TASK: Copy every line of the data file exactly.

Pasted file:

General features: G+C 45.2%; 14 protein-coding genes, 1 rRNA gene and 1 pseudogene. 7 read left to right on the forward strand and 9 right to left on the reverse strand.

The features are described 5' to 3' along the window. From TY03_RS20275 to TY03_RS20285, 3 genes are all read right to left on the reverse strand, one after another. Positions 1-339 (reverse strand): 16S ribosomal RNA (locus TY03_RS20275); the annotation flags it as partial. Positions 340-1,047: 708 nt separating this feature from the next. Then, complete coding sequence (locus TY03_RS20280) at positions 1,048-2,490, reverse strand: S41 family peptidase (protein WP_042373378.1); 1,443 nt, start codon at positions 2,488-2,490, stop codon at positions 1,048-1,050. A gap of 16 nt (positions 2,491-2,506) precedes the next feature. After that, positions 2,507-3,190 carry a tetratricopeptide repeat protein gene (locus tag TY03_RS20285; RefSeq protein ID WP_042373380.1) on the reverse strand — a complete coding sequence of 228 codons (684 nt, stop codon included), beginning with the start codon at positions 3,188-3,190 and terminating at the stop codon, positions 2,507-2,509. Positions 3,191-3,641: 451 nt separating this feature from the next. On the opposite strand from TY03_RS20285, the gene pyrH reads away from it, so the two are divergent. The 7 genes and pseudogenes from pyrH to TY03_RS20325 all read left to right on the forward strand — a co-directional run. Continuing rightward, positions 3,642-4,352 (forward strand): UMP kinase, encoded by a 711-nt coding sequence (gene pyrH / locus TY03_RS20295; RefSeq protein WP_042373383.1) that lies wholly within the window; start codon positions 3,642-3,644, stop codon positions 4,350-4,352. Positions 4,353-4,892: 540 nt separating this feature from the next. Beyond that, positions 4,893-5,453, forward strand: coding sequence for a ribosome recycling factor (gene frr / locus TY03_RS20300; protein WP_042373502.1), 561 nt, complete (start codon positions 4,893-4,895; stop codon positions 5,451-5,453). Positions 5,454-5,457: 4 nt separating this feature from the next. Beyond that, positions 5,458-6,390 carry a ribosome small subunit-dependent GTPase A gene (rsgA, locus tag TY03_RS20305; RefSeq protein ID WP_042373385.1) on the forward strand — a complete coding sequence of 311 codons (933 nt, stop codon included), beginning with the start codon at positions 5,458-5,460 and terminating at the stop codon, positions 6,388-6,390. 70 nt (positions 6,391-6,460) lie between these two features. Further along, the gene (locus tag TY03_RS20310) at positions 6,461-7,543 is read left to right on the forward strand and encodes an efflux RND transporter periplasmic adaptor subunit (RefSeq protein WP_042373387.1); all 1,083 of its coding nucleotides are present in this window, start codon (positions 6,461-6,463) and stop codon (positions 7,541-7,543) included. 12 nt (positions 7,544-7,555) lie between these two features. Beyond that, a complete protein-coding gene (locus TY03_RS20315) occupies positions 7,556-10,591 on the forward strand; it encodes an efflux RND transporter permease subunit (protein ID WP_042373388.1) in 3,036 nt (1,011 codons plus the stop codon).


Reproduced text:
General features: G+C 45.2%; 14 protein-coding genes, 1 rRNA gene and 1 pseudogene. 7 read left to right on the forward strand and 9 right to left on the reverse strand.

The features are described 5' to 3' along the window. From TY03_RS20275 to TY03_RS20285, 3 genes are all read right to left on the reverse strand, one after another. Positions 1-339 (reverse strand): 16S ribosomal RNA (locus TY03_RS20275); the annotation flags it as partial. Positions 340-1,047: 708 nt separating this feature from the next. Then, complete coding sequence (locus TY03_RS20280) at positions 1,048-2,490, reverse strand: S41 family peptidase (protein WP_042373378.1); 1,443 nt, start codon at positions 2,488-2,490, stop codon at positions 1,048-1,050. A gap of 16 nt (positions 2,491-2,506) precedes the next feature. After that, positions 2,507-3,190 carry a tetratricopeptide repeat protein gene (locus tag TY03_RS20285; RefSeq protein ID WP_042373380.1) on the reverse strand — a complete coding sequence of 228 codons (684 nt, stop codon included), beginning with the start codon at positions 3,188-3,190 and terminating at the stop codon, positions 2,507-2,509. Positions 3,191-3,641: 451 nt separating this feature from the next. On the opposite strand from TY03_RS20285, the gene pyrH reads away from it, so the two are divergent. The 7 genes and pseudogenes from pyrH to TY03_RS20325 all read left to right on the forward strand — a co-directional run. Continuing rightward, positions 3,642-4,352 (forward strand): UMP kinase, encoded by a 711-nt coding sequence (gene pyrH / locus TY03_RS20295; RefSeq protein WP_042373383.1) that lies wholly within the window; start codon positions 3,642-3,644, stop codon positions 4,350-4,352. Positions 4,353-4,892: 540 nt separating this feature from the next. Beyond that, positions 4,893-5,453, forward strand: coding sequence for a ribosome recycling factor (gene frr / locus TY03_RS20300; protein WP_042373502.1), 561 nt, complete (start codon positions 4,893-4,895; stop codon positions 5,451-5,453). Positions 5,454-5,457: 4 nt separating this feature from the next. Beyond that, positions 5,458-6,390 carry a ribosome small subunit-dependent GTPase A gene (rsgA, locus tag TY03_RS20305; RefSeq protein ID WP_042373385.1) on the forward strand — a complete coding sequence of 311 codons (933 nt, stop codon included), beginning with the start codon at positions 5,458-5,460 and terminating at the stop codon, positions 6,388-6,390. 70 nt (positions 6,391-6,460) lie between these two features. Further along, the gene (locus tag TY03_RS20310) at positions 6,461-7,543 is read left to right on the forward strand and encodes an efflux RND transporter periplasmic adaptor subunit (RefSeq protein WP_042373387.1); all 1,083 of its coding nucleotides are present in this window, start codon (positions 6,461-6,463) and stop codon (positions 7,541-7,543) included. 12 nt (positions 7,544-7,555) lie between these two features. Beyond that, a complete protein-coding gene (locus TY03_RS20315) occupies positions 7,556-10,591 on the forward strand; it encodes an efflux RND transporter permease subunit (protein ID WP_042373388.1) in 3,036 nt (1,011 codons plus the stop codon).